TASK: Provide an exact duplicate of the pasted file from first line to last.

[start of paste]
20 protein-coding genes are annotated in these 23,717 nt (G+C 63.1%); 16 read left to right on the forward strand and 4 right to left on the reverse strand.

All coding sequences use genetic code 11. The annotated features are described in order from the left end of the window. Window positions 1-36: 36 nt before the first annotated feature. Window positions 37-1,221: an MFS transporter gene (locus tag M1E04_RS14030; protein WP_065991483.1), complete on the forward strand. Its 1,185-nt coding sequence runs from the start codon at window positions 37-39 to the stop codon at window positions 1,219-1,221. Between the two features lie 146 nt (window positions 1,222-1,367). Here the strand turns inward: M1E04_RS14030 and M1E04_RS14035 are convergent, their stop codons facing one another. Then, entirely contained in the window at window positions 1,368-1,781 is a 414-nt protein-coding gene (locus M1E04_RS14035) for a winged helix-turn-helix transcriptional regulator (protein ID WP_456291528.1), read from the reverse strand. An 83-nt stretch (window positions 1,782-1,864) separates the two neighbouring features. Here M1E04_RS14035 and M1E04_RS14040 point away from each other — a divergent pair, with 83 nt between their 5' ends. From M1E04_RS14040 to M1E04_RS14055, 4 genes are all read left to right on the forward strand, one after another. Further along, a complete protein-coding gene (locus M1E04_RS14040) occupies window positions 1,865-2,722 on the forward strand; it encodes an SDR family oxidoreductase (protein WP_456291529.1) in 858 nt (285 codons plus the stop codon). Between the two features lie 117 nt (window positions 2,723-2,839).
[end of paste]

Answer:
20 protein-coding genes are annotated in these 23,717 nt (G+C 63.1%); 16 read left to right on the forward strand and 4 right to left on the reverse strand.

All coding sequences use genetic code 11. The annotated features are described in order from the left end of the window. Window positions 1-36: 36 nt before the first annotated feature. Window positions 37-1,221: an MFS transporter gene (locus tag M1E04_RS14030; protein WP_065991483.1), complete on the forward strand. Its 1,185-nt coding sequence runs from the start codon at window positions 37-39 to the stop codon at window positions 1,219-1,221. Between the two features lie 146 nt (window positions 1,222-1,367). Here the strand turns inward: M1E04_RS14030 and M1E04_RS14035 are convergent, their stop codons facing one another. Then, entirely contained in the window at window positions 1,368-1,781 is a 414-nt protein-coding gene (locus M1E04_RS14035) for a winged helix-turn-helix transcriptional regulator (protein ID WP_456291528.1), read from the reverse strand. An 83-nt stretch (window positions 1,782-1,864) separates the two neighbouring features. Here M1E04_RS14035 and M1E04_RS14040 point away from each other — a divergent pair, with 83 nt between their 5' ends. From M1E04_RS14040 to M1E04_RS14055, 4 genes are all read left to right on the forward strand, one after another. Further along, a complete protein-coding gene (locus M1E04_RS14040) occupies window positions 1,865-2,722 on the forward strand; it encodes an SDR family oxidoreductase (protein WP_456291529.1) in 858 nt (285 codons plus the stop codon). Between the two features lie 117 nt (window positions 2,723-2,839).